Is anyone else freezing when they wake up? You’re not alone. Temperatures have finally reached seasonal lows, which can only mean one thing – the return of window condensation and, with it, mould.
The last thing we all need in our lives right now is damp conditions that make it easy for mould to take hold of our walls, ceilings and soft furnishings.
Guidelines issued by the World Health Organisation tell us just how badly mould can impact our health, citing, “inflammatory and toxic responses after exposure to microorganisms isolated from damp buildings, including their spores, metabolites, and components.”
So, how do we get rid of that pesky window condensation before it affects our homes?
Put a stop to condensation
First things first – why do we get it? Well, condensation forms when warm air meets a cold surface. This is why, when it gets chillier outside and warmer inside, condensation appears on windows in our home. You may know this acutely if you have single-glazed windows. Brrr!
Chris Michael, managing director of UK air treatment specialist Meaco, explained to The Daily Express: “There are three factors that determine whether condensation forms on your windows, the level of moisture in the air, the air temperature of the room and the surface temperature of the windows.”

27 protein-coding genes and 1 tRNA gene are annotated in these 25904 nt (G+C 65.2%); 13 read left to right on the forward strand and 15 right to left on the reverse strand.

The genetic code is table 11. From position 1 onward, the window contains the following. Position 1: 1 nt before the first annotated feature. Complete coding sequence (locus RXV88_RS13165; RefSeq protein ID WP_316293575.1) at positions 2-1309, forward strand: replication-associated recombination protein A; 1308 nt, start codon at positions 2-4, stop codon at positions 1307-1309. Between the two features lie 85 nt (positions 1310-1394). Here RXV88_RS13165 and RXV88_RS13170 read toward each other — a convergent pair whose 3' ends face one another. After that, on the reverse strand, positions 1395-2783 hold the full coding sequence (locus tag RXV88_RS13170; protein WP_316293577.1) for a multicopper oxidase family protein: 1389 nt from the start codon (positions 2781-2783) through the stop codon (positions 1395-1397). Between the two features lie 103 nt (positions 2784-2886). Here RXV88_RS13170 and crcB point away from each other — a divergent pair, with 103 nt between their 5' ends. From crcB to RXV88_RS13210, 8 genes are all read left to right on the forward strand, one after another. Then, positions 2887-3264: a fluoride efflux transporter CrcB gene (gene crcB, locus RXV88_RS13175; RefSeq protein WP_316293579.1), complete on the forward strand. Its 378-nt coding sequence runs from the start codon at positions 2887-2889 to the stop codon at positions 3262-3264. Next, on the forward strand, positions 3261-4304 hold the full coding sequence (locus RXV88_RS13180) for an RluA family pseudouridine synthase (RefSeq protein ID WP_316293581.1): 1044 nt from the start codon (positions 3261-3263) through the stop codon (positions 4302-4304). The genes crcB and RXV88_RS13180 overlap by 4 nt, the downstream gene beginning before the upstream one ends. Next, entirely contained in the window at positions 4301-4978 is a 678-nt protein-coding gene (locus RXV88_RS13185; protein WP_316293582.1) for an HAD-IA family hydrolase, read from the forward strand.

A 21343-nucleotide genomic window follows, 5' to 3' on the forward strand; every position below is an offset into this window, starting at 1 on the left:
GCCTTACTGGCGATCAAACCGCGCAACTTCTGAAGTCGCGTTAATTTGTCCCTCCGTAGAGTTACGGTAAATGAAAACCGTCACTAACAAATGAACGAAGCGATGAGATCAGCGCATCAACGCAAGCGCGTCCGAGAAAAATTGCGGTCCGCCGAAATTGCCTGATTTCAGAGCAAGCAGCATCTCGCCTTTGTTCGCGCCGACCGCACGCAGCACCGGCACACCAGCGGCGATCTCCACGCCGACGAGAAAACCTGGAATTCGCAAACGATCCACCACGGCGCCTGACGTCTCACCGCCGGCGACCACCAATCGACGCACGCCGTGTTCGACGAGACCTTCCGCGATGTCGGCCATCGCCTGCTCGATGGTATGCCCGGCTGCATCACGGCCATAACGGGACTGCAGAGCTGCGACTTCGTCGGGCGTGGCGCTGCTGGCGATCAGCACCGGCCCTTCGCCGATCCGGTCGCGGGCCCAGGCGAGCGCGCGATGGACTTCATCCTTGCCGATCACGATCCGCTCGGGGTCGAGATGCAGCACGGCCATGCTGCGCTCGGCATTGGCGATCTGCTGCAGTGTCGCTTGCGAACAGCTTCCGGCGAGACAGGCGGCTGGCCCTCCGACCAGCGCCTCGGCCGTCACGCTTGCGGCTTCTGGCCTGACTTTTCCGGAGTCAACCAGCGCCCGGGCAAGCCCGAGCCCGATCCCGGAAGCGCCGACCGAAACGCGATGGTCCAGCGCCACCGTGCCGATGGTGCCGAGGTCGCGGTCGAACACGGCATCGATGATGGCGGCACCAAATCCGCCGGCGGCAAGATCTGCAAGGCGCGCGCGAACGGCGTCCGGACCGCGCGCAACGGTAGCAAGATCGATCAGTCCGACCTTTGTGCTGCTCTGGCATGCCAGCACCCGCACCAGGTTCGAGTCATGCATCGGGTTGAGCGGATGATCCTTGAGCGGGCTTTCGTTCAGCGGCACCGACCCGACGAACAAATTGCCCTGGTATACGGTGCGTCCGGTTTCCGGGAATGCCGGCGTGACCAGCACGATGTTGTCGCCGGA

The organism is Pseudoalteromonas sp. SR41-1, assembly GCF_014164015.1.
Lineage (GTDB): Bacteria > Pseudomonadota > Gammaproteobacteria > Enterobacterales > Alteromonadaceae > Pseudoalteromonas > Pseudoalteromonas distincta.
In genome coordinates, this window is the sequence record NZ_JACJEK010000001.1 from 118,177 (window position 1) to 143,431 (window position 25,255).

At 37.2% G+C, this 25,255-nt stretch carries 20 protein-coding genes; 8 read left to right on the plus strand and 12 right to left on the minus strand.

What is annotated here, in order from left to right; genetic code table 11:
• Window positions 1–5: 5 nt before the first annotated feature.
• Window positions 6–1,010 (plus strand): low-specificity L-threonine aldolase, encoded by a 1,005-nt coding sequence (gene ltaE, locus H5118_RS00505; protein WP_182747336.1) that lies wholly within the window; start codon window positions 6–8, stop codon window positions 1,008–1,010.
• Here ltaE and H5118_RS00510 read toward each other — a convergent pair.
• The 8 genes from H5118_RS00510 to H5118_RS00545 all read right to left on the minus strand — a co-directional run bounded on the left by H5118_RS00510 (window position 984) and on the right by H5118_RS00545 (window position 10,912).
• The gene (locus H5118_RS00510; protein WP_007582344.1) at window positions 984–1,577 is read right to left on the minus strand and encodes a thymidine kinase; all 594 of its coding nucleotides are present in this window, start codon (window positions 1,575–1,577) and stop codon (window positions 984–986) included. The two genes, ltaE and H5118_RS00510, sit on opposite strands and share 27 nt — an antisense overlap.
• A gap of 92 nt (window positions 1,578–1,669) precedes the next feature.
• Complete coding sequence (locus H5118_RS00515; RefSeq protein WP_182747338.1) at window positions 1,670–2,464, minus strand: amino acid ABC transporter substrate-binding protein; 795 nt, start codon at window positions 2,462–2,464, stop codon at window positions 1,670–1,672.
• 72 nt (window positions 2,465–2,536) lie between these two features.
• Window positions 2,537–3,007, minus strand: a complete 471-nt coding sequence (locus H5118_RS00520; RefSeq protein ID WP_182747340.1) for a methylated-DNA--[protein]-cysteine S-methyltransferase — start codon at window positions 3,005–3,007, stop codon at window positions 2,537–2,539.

He says the more moisture in the air, the more likely condensation will form. There are unavoidable things we all do that can mean that there’s more moisture in the air – from drying clothes indoors, whacking the kettle on to boiling pasta and even breathing.
Michael explains: “The warmer a room is, the more moisture the air can hold, and the colder windows are, the greater the difference will be between the air temperature and this surface temperature.”
So, what can be done to break the cycle of condensation?
According to the pro, simply adding lids to pots and pans of boiling water, using extractor fans in the kitchen and bathrooms, sticking an extra spin cycle on the washing machine and grabbing a dehumidifier can all help reduce the amount of moisture in the air.
To help prevent mould from forming, give windows a wipe-dry in the morning and if you can afford to, pop the heating on during the colder hours to help keep the condensation outside.